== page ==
Jaguar entered two cars but started only one, the well-proven XJR-12D which was fully competitive but not quite lucky enough to beat the Nissan. Three delays caused by a minor accident, a faulty brake caliper, and a broken third gear which was pulled out and replaced in 24 minutes, cost the Jaguar about 20 laps. “Awesome,” said team director Tony Dowe of his crew. “They’re the best mechanics in the world.”
As Dowe is the first to acknowledge the winning team is the one that goes fastest without hurting the car, and Nissan did the job perfectly. NISMO was concerned that the water temperature was high almost from the start, and routinely removed the nose and cleaned the radiator at every stop.
TWR took a keen interest in these processes and anticipated the V8’s demise, but the Nissan wasn’t losing time and never faltered. The low-slung radiator was susceptible to track debris, a problem that TWR has taken great trouble to deal with during the seven-year life of the XJR series. The level of competition at Daytona was better than ever with two improved Toyota Eagles from Dan Gurney’s All-American Racers workshop in California, two immaculately prepared Porsche 962Cs from Reinhold Joest’s team which won last year, a 962C prepared by Vern Schuppan for four-time winner Hurley Haywood and two Cougar-Porsches from Le Mans (called Courage Porsches during their time in America, to avoid any confusion with a Ford Mercury brand!).
It seems like a lifetime now since Porsches dominated the top 10 so effectively in round-the-clock races, and when the race ended there were nine different makes in the top 10. Everyone got something, it seemed, but the Japanese claimed the major share with outright victory, Camel Lights with the BF Goodrich Acura Spice team, fifth overall, and GTU with the Wendy’s Race Team Mazda RX-7, seventh overall.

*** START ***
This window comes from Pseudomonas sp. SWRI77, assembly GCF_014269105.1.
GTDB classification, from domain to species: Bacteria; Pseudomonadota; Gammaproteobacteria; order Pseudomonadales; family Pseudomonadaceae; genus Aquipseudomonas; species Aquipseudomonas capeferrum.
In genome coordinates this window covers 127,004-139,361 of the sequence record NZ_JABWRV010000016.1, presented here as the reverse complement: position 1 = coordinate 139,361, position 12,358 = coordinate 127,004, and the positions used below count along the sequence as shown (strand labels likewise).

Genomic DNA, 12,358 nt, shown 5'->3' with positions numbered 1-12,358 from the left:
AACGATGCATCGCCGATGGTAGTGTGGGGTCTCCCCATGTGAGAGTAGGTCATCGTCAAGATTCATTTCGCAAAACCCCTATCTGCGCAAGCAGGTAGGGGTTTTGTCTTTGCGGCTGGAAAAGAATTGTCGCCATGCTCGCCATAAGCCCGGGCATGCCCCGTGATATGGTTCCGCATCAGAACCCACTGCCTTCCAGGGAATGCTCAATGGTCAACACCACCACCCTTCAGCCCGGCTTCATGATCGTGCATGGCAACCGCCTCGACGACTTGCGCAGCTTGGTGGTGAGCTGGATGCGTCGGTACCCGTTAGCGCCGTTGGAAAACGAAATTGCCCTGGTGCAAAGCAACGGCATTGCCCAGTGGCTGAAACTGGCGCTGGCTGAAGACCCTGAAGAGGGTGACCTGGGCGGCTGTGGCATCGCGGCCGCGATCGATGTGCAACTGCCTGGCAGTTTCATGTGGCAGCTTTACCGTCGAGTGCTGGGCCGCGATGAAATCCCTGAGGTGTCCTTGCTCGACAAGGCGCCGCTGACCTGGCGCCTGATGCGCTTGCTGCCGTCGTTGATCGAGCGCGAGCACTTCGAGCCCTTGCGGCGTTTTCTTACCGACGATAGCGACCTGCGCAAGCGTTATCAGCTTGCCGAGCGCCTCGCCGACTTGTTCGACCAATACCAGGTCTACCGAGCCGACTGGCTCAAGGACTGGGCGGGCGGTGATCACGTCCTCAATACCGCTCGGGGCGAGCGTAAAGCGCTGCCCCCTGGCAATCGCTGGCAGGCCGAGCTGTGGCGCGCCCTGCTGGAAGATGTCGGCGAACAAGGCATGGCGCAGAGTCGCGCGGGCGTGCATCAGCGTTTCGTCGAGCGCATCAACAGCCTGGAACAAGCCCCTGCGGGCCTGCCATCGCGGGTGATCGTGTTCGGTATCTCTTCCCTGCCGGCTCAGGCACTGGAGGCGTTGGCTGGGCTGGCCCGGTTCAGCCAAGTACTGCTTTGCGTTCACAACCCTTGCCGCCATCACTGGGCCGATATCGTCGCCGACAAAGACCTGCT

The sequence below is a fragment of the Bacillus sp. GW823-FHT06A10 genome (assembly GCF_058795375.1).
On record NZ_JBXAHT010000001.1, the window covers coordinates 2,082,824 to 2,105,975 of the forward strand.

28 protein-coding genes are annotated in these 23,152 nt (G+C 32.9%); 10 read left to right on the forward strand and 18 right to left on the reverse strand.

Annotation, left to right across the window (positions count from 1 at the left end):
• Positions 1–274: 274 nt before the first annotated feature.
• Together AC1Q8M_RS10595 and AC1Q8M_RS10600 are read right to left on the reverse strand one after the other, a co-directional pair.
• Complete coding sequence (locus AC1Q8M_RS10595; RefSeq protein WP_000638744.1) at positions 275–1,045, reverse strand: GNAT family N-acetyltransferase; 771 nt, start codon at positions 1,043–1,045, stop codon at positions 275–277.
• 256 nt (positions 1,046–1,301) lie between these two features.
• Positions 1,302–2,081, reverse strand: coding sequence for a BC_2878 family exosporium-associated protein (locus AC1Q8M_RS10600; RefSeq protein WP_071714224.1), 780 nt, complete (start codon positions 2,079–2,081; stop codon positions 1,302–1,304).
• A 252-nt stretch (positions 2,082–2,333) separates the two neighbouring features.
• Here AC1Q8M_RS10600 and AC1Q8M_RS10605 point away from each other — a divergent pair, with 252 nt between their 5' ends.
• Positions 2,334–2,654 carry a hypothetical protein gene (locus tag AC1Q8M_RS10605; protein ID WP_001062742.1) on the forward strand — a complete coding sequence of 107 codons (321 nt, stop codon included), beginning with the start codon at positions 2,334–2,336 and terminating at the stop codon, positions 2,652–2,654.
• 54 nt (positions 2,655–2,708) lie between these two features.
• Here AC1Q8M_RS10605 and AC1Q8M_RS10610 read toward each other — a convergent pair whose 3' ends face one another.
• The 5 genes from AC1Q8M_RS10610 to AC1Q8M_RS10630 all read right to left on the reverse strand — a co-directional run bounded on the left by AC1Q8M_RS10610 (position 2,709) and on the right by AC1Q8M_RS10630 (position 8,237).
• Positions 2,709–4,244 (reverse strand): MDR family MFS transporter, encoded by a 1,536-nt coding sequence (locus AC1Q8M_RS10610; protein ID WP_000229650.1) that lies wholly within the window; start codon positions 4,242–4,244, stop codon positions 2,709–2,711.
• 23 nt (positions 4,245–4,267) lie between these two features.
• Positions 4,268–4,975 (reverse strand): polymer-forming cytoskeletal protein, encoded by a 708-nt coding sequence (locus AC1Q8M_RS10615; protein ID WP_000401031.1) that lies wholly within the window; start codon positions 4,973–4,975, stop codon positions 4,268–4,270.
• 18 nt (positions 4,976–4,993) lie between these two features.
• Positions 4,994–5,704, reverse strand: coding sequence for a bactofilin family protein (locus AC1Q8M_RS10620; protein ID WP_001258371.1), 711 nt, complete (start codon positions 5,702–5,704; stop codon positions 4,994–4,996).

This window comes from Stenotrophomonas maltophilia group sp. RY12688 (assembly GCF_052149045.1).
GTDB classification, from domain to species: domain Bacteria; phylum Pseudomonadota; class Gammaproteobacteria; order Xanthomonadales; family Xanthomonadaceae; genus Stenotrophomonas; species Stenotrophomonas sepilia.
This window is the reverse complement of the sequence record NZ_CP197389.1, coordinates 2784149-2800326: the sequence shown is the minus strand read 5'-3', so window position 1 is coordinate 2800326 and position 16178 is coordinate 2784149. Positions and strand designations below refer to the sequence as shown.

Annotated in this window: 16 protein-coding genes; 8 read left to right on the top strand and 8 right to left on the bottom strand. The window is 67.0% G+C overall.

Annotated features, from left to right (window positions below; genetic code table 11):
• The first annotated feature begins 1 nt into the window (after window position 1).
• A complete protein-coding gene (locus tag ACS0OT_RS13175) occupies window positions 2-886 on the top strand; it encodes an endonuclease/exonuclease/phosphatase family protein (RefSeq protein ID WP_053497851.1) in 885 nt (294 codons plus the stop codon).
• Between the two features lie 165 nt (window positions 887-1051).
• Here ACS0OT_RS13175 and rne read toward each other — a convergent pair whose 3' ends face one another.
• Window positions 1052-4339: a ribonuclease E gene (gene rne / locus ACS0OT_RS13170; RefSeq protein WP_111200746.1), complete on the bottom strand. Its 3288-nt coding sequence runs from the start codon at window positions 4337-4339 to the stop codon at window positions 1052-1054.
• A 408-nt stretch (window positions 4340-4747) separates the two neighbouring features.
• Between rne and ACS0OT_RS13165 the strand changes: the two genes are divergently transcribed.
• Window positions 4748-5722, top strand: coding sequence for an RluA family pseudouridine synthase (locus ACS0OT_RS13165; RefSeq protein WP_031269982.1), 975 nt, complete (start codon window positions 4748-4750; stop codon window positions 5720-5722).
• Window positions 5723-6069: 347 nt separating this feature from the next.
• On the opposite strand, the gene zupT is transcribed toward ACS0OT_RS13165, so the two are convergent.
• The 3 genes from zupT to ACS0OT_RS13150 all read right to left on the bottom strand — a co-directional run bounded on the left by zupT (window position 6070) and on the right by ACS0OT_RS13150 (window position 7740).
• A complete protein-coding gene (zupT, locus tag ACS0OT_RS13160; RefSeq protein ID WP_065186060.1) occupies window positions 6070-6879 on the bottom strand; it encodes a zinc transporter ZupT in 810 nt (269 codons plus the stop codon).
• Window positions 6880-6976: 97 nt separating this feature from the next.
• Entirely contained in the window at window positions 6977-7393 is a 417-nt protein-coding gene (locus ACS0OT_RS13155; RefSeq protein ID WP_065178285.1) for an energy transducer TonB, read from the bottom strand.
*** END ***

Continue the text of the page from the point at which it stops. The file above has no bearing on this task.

The Americans did claim one class dear to their hearts, the one that was called GTO but now answers to Exxon GT Supreme. Once again the thundering Jack Roush Ford Mustang team cleaned up there, despite strong opposition from Nissan 300ZXs, but the class-winning Mustang of Dorsey Schroeder, Robby Gordon and Wally Dallenbach was ‘behind the wall’ as the race ended, classified ninth though with an oil pressure failure in the 5.7-litre V8. With 100 laps in hand at midday over the nearest surviving rival, an Oldsmobile Cutlass, Roush’s team could afford to relax on Sunday afternoon because there is no need to be on the track at the end in order to qualify for awards, or even be at the track!
The grid order looked promising as Juan-Manuel Fangio II sliced a full two seconds off the qualifying record in the AAR Toyota Eagle; next to him should have been Davy Jones in the Jaguar XJR-16 turbo, had it not been withdrawn on the morning of the race (Jones started the XJR-12, the ‘real’ race car, from the fifth row of the grid); Hans-Joachim Stuck, irrepressible as ever, was third in his Joest Porsche with Hasemi fourth in the 3.5-litre NISMO Nissan, ahead of the two three-litre NPTI Nissans.
Hasemi swooped past Fangio’s Toyota to claim the lead on the first lap and staked out a dominant position which lasted to the end, save for a couple of hours when Geoff Brabham’s Nissan moved ahead.
The first four hours of the race were run fast without any major dramas, but Saturday evening was not kind to the Brabham family. Soon after dark, as the temperature dipped to 40deg F, David drove the Jaguar V12 out of the pits on stone cold tyres (warmers are not allowed) and slid helplessly into the armco that lines the horseshoe-shaped pit exit road.